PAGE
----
Bahadur Shah and two of his sons (1838)

Source:  A Second Paradise: Indian Courtly Life 1590-1947, by Naveen Patnaik. New York: Metropolitan Museum, 1985, p. 164, image 81; scan by FWP, Sept. 2001.

The Last Mughal Emperor, Bahadur Shah II, with Two Sons; The Heir Apparent, Fakhrud-din Mirza at His Right, and Mirza Farkhanda. Mughal, North India, Delhi, dated in the month of Rabi I, A.H. 1254 (May-June 1838): 32 x 38 cm. Private collection.

"On this final imperial Mughal portrait are inscribed some of his honorifics:  "the Shadow of God," "Exalted King of Kings," "Refuge of Islam," and "Increasor of the Splendour of the Community of the Paraclete." The lions aupporting the throne are scrawny and feeble and the Emperor's halo has turned from the usual gold to hauntingly anemic pale blues." (p. 185)

*View of the Delhi palace from Metcalfe House (left), Portrait of the Emperor Bahadur Shah II (right); by Mazhar 'Ali Khan, 1840's* (BL)

Bahadur Shah and Zinat Mahal, his youngest and favorite wife, shortly before 1857 (The Indian Empire, London, c.1858); *a very large, uncolored version of the Zafar portrait*; the Zafar portrait is entitled: "Mahomed Suraj-oo-Deen Shah Gazee, Titular King of Delhi, born 1773 & proclaimed rebel King of Delhi May 11th 1857; dethroned and captured Sept. 20 1857; from a miniature painted on ivory by the portrait painter to the King of Delhi; a beautiful specimen of native art. The London Printing and Publishing Company Ltd."

Source: http://www.antiqueprints.com/Prints/india_prints.html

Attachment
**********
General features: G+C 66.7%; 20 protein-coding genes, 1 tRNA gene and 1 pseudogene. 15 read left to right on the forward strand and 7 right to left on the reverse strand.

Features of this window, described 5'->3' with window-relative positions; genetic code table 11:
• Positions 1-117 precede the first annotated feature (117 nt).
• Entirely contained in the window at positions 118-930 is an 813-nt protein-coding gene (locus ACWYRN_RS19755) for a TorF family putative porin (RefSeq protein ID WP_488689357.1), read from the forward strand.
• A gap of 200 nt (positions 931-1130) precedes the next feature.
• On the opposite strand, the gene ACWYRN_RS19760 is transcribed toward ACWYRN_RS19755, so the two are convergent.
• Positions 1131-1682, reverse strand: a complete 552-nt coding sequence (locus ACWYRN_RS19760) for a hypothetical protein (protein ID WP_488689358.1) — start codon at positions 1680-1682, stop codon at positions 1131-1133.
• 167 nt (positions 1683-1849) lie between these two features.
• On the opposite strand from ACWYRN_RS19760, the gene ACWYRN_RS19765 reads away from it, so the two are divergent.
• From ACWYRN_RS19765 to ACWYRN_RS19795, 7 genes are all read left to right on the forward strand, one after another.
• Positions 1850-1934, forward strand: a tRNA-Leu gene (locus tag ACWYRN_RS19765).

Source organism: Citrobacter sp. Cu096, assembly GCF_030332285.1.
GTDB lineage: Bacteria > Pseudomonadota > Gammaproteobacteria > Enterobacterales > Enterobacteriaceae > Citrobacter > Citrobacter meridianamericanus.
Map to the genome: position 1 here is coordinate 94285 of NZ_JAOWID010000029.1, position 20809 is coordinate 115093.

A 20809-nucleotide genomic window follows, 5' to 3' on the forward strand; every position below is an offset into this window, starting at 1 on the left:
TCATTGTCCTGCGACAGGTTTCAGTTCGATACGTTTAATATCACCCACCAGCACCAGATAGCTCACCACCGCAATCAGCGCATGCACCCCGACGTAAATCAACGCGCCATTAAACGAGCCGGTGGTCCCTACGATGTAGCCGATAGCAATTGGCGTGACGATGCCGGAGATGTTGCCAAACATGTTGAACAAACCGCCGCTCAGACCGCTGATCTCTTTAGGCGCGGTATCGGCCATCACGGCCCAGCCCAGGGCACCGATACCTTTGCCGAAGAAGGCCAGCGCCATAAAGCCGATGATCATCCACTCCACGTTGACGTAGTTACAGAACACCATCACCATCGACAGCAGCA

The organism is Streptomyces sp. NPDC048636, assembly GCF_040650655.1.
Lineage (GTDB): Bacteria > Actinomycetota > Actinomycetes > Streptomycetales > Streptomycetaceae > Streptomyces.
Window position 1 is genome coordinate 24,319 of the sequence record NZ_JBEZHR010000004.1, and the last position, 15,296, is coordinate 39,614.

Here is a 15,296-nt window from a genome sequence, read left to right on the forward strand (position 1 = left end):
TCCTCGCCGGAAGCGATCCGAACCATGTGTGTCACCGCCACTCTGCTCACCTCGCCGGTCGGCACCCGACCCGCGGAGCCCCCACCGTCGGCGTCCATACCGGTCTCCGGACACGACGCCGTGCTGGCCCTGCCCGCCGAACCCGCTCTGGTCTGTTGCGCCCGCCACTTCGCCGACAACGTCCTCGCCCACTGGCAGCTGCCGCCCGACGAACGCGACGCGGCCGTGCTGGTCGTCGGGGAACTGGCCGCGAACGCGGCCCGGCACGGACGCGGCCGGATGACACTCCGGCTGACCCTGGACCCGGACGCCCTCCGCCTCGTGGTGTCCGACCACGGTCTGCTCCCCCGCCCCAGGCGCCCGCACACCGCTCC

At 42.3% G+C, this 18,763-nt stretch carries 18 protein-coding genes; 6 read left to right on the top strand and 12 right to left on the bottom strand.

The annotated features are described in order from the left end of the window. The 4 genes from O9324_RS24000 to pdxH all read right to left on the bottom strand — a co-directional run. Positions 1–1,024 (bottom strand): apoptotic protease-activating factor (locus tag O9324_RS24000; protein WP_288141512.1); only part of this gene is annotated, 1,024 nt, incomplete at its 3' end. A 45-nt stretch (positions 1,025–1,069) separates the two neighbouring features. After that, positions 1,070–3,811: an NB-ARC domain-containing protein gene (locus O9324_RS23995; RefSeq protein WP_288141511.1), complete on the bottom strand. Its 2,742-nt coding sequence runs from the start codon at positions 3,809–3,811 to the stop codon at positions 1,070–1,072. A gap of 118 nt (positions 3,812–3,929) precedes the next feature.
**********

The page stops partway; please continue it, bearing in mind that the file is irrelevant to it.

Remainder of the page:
(downloaded June 2001)

*'Zinat Mahal Begum, the favourite queen of the Emperor Bahadur Shah' after her capture; a photo taken just after the Rebellion of 1857; pasted into the Metcalfe album by Metcalfe's son, Sir John Theophilus Metcalfe
(1828-83), who was the magistrate in Delhi in 1857* (BL); [*Zinat Mahal photo*]

*The last known  photograph of Bahadur Shah, taken while he was a captive in the Red Fort, awaiting trial; photo by Tytler and Shepherd, 1858* (BL)

"The King of Delhi," a sketch of Bahadur Shah in exile by Horatio Gordon Robley, a British officer who was posted in Burma at the time; click on the image for a very large scan

Source: Thanks to the generosity of Mike Dottridge, Jan 2012

A nostalgic later portrait painted on an ivory plaque

Source: http://www.christies.com/LotFinder/lfsearch/LotDescription.aspx?intObjectId=4893882
(downloaded Mar. 2007)

"A PAINTED IVORY PLAQUE WITH AKBAR SHAH II [actually Bahadur Shah], INDIA, LATE 19TH CENTURY. Of rectangular form, gouache on ivory, depicting Akbar II and a consort seated on a bejewelled sofa wearing an elaborate fur trimmed robe and ruby and pearl jewellery - 7 1/4 in. (18.5cm.) diam."

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